TORONTO, Oct. 15, 2015 /CNW/ - Canadian small and medium-sized business owners are putting their companies at risk by not having a succession plan in place, with nearly three-quarters of family-owned businesses failing after just one generation, says Sean Foran, Managing Director, Business Transition Planning, Wealth Advisory Services, at CIBC (TSX: CM) (NYSE: CM).
"Some 70 per cent of family-owned businesses fail to make it beyond the first generation simply due to the owners' lack of preparation and communication with their children," says Mr. Foran. "In order for the next generation of owners and managers to succeed, a well-thought-out succession plan is crucial, and acts as a roadmap for the successful transition of your business."
Small and medium-sized businesses are the backbone of Canada's economy. Yet, the vast majority of business owners (80 per cent) who say they have a succession plan admitted in a CIBC poll earlier this year that their plans were, at best, informal, back-of-the-cocktail napkin ideas even though they are counting on selling the business to fund their retirement.
"Business owners invest a lot of time and energy into making their business a success, but when it comes to transitioning the business, they lack a clearly-defined exit strategy," says Mr. Foran.
He recommends that the succession plan be in place at least one-to-three years before the owner decides to retire or sell. "The key mistake in succession planning is not starting early enough and failing to assemble a team of experts such as lawyers, accountants, and merger and acquisition advisors," warns Mr. Foran.
Risk of reduced retirement savings, family conflict
Without proper planning, business owners might not be able to realize the full value for their business and could face a hefty tax-bill, reducing the retirement savings they had hoped for from the proceeds of the sale.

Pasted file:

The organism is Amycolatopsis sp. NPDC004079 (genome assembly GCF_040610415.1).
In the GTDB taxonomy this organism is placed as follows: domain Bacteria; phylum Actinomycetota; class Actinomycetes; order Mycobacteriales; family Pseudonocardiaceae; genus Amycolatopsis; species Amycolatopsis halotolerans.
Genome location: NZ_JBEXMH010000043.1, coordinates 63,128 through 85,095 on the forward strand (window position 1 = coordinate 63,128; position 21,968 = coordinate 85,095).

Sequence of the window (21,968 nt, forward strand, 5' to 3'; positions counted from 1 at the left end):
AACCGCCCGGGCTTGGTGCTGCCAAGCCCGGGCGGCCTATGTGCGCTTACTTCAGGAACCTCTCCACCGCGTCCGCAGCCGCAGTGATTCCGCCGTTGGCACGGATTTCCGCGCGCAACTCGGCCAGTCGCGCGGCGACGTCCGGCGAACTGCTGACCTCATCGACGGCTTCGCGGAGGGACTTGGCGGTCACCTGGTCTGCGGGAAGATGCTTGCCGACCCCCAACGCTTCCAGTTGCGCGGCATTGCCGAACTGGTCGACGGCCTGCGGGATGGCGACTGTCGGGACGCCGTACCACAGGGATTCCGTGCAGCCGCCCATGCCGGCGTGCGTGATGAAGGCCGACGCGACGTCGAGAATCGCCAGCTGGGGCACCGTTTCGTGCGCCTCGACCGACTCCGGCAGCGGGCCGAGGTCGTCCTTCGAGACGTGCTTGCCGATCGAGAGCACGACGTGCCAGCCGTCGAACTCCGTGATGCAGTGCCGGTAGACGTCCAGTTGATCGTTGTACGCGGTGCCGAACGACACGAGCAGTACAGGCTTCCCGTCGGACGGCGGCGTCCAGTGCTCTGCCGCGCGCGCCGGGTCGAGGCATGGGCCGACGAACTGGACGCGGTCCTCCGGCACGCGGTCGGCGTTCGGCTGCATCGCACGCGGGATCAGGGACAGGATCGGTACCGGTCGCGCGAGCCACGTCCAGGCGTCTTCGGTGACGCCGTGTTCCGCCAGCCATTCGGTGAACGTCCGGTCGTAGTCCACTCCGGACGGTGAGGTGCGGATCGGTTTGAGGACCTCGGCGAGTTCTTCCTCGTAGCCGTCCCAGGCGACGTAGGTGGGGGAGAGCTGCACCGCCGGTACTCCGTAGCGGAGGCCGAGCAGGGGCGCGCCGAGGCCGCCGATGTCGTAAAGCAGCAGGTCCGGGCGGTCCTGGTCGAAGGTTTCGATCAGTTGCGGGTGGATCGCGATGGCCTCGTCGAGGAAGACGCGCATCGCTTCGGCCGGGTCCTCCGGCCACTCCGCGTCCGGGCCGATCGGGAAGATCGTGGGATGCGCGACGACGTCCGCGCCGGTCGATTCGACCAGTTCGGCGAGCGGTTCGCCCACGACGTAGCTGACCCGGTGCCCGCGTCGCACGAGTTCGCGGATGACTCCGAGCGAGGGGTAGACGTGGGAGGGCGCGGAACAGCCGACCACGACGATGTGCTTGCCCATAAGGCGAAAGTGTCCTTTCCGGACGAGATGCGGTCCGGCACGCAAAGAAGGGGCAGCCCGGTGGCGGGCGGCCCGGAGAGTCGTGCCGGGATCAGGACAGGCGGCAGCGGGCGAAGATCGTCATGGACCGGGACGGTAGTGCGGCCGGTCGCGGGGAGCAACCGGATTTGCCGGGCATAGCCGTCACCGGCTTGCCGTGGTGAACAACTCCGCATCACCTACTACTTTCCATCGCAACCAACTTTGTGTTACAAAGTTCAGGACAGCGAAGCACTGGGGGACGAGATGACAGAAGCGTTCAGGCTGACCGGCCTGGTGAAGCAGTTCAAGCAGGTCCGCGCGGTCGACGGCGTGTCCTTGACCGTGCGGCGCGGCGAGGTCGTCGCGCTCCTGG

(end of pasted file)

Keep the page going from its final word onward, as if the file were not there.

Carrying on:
"We see it all the time, where a business owner fields an unexpected offer and misses out on the opportunity of selling the business for top dollar just because he or she isn't prepared," says Mr. Foran.
Conflict within families is also common when the next generation is not involved in the transition planning, or plans to change the strategic direction of the business.
"Many times we see conflict among family members who have a different management style or ideas on how the business should be structured", says Mr. Foran. "And sometimes, the next generation just does not want to take over responsibility for the business. This could have a significant impact on the business owners' transition plans."
Advice on building a successful succession plan
Mr. Foran offers advice for business owners to consider in a succession plan:
- Define the short and long term objectives of all stakeholders - family, employees, business partners and shareholders - in your plan so you can objectively consider succession.
- Understand where the business sits in the competitive landscape and what resources it needs to survive and grow. These could be financial or managerial resources.
- Consider the future leadership needs of your business and adequately prepare a willing and capable successor. This could be a member of your family, a business partner or a third party.
- Update the succession plan as your business grows and changes to reflect both your personal and business objectives.
- Assess your lifestyle and income requirements in retirement. The transfer of your business should be reflected in your overall tax and estate planning.
SOURCE Canadian Imperial Bank of Commerce
If you are part of a family business and would appreciate some help building a succession plan, call Four Points Financial Solutions at 1-866-235-0004.
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